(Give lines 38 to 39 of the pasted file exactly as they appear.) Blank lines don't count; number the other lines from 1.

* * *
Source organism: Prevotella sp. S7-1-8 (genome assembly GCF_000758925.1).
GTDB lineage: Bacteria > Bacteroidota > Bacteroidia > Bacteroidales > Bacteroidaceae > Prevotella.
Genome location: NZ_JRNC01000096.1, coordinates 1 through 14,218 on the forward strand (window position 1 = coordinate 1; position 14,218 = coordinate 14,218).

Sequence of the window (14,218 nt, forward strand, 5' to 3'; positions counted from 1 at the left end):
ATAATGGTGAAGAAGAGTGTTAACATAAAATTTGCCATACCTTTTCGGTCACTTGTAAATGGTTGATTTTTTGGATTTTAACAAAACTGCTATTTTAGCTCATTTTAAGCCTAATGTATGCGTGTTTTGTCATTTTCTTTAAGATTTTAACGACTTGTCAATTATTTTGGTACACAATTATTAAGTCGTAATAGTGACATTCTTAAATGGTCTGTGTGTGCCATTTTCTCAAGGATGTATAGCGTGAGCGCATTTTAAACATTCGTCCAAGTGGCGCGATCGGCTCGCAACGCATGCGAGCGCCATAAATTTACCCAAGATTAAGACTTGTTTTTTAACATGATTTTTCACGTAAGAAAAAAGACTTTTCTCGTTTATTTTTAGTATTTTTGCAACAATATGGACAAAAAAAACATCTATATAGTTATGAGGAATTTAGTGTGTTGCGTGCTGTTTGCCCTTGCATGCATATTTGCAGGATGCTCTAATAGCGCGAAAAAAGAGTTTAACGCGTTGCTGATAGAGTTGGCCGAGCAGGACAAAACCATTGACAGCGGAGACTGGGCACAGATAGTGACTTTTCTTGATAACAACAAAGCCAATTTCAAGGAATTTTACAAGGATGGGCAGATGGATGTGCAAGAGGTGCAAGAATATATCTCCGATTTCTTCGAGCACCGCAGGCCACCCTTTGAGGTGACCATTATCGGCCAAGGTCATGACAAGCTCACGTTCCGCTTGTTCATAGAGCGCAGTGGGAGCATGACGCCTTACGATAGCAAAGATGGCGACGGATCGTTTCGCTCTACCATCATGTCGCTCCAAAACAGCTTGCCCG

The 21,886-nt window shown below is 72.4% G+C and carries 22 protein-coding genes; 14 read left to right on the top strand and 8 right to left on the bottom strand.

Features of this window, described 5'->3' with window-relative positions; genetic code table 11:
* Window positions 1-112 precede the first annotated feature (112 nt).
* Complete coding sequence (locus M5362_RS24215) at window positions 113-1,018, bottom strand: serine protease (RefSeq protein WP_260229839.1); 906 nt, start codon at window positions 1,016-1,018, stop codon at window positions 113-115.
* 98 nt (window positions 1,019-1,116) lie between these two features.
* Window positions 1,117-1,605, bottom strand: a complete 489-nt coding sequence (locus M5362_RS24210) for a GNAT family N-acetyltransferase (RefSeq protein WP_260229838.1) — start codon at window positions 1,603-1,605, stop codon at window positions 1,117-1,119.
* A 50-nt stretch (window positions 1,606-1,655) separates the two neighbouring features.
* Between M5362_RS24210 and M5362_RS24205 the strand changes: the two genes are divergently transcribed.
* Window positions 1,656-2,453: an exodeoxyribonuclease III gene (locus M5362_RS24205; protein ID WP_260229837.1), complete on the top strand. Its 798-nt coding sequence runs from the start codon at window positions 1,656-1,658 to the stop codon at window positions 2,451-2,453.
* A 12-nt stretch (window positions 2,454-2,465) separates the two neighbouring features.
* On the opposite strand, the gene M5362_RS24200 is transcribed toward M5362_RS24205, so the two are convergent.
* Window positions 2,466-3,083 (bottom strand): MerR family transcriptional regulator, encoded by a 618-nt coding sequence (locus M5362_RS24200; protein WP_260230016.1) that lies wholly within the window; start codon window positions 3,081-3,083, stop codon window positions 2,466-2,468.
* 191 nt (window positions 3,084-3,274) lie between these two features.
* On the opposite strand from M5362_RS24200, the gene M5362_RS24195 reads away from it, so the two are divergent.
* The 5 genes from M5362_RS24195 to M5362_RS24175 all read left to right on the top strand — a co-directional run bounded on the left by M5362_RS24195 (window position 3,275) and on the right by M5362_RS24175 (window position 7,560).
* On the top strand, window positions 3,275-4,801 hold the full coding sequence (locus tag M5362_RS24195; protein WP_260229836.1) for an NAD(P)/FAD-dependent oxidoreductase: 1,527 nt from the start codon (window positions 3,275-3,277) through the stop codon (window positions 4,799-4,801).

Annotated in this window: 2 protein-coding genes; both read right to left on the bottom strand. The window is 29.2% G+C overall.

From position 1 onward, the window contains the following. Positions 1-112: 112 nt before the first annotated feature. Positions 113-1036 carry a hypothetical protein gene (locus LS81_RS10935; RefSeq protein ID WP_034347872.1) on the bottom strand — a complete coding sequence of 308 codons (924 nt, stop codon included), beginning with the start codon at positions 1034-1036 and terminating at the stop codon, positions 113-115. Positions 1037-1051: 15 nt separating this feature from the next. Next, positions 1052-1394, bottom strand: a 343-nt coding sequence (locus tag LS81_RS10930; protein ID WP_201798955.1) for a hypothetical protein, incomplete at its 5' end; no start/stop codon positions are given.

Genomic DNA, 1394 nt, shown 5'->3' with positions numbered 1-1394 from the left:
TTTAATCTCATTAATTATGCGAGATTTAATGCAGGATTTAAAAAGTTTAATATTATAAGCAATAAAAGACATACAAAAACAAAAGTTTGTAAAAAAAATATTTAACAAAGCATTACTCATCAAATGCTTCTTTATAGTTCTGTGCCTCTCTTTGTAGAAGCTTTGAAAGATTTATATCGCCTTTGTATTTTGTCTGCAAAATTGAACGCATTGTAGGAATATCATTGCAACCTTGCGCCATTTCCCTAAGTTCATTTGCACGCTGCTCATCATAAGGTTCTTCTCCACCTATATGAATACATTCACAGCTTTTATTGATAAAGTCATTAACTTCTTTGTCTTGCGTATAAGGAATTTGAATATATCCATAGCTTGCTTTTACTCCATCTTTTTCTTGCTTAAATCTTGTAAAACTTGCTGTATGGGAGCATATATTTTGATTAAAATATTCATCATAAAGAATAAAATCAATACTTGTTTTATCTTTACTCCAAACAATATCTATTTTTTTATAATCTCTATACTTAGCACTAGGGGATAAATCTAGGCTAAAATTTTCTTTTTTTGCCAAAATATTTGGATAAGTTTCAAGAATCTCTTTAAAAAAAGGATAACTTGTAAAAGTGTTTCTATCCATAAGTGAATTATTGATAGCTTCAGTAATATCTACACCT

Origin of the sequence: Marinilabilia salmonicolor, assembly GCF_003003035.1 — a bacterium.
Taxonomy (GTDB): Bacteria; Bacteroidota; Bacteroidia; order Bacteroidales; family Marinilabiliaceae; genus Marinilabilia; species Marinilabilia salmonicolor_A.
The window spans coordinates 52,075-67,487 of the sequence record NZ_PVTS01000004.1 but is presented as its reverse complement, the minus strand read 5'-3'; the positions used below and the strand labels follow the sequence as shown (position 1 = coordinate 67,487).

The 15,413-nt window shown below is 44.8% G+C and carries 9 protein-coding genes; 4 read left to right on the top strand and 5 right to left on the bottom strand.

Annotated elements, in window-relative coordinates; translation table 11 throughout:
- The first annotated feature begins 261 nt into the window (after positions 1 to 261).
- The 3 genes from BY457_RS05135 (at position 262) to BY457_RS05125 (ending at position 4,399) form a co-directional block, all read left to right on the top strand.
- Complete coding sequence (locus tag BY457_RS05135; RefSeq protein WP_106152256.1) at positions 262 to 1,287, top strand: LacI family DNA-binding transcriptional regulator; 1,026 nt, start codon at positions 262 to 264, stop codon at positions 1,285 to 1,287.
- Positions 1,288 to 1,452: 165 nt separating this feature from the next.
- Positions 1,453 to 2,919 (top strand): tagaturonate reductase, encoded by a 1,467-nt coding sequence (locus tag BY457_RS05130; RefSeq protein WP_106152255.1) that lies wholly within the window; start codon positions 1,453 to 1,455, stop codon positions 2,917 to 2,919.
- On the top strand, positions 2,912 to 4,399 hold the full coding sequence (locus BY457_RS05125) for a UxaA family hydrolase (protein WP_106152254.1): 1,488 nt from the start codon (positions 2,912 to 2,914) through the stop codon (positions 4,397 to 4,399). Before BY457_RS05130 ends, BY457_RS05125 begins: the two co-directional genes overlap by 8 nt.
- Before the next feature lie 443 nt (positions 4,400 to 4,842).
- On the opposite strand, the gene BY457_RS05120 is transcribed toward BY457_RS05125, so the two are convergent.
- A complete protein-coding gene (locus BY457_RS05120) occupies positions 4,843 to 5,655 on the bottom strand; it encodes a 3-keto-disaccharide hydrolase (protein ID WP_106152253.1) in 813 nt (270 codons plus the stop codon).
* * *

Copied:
- On the opposite strand, the gene BY457_RS05120 is transcribed toward BY457_RS05125, so the two are convergent.
- A complete protein-coding gene (locus BY457_RS05120) occupies positions 4,843 to 5,655 on the bottom strand; it encodes a 3-keto-disaccharide hydrolase (protein ID WP_106152253.1) in 813 nt (270 codons plus the stop codon).